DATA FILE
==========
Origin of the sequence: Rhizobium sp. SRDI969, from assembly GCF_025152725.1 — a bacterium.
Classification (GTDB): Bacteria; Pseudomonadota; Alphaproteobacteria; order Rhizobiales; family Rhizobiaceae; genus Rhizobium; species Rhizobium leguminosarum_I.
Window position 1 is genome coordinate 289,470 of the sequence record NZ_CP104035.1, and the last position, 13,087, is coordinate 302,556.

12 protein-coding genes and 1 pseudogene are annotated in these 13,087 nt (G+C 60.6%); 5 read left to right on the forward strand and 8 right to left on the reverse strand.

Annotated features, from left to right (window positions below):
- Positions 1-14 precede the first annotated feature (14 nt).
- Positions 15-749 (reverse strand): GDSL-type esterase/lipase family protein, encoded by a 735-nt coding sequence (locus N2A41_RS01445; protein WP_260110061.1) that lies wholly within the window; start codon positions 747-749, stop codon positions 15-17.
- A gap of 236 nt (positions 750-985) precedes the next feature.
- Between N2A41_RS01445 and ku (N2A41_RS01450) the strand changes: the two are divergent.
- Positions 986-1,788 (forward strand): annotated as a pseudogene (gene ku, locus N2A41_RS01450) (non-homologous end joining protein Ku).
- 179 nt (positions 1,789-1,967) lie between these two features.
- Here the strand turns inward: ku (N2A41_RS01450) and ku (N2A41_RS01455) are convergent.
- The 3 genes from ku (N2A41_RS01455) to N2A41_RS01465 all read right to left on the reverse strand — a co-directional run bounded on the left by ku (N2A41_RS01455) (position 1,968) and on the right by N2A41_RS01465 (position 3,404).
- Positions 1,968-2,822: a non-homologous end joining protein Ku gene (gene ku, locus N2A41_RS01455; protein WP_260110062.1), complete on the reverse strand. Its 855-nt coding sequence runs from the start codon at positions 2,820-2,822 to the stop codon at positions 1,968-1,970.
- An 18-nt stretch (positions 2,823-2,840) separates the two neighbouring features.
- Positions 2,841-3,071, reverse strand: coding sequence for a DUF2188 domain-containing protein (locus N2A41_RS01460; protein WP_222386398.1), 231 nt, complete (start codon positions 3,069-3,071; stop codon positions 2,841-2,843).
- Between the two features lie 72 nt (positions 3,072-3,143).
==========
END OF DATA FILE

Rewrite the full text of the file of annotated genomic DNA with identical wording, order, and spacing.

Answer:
Origin of the sequence: Rhizobium sp. SRDI969, from assembly GCF_025152725.1 — a bacterium.
Classification (GTDB): Bacteria; Pseudomonadota; Alphaproteobacteria; order Rhizobiales; family Rhizobiaceae; genus Rhizobium; species Rhizobium leguminosarum_I.
Window position 1 is genome coordinate 289,470 of the sequence record NZ_CP104035.1, and the last position, 13,087, is coordinate 302,556.

12 protein-coding genes and 1 pseudogene are annotated in these 13,087 nt (G+C 60.6%); 5 read left to right on the forward strand and 8 right to left on the reverse strand.

Annotated features, from left to right (window positions below):
- Positions 1-14 precede the first annotated feature (14 nt).
- Positions 15-749 (reverse strand): GDSL-type esterase/lipase family protein, encoded by a 735-nt coding sequence (locus N2A41_RS01445; protein WP_260110061.1) that lies wholly within the window; start codon positions 747-749, stop codon positions 15-17.
- A gap of 236 nt (positions 750-985) precedes the next feature.
- Between N2A41_RS01445 and ku (N2A41_RS01450) the strand changes: the two are divergent.
- Positions 986-1,788 (forward strand): annotated as a pseudogene (gene ku, locus N2A41_RS01450) (non-homologous end joining protein Ku).
- 179 nt (positions 1,789-1,967) lie between these two features.
- Here the strand turns inward: ku (N2A41_RS01450) and ku (N2A41_RS01455) are convergent.
- The 3 genes from ku (N2A41_RS01455) to N2A41_RS01465 all read right to left on the reverse strand — a co-directional run bounded on the left by ku (N2A41_RS01455) (position 1,968) and on the right by N2A41_RS01465 (position 3,404).
- Positions 1,968-2,822: a non-homologous end joining protein Ku gene (gene ku, locus N2A41_RS01455; protein WP_260110062.1), complete on the reverse strand. Its 855-nt coding sequence runs from the start codon at positions 2,820-2,822 to the stop codon at positions 1,968-1,970.
- An 18-nt stretch (positions 2,823-2,840) separates the two neighbouring features.
- Positions 2,841-3,071, reverse strand: coding sequence for a DUF2188 domain-containing protein (locus N2A41_RS01460; protein WP_222386398.1), 231 nt, complete (start codon positions 3,069-3,071; stop codon positions 2,841-2,843).
- Between the two features lie 72 nt (positions 3,072-3,143).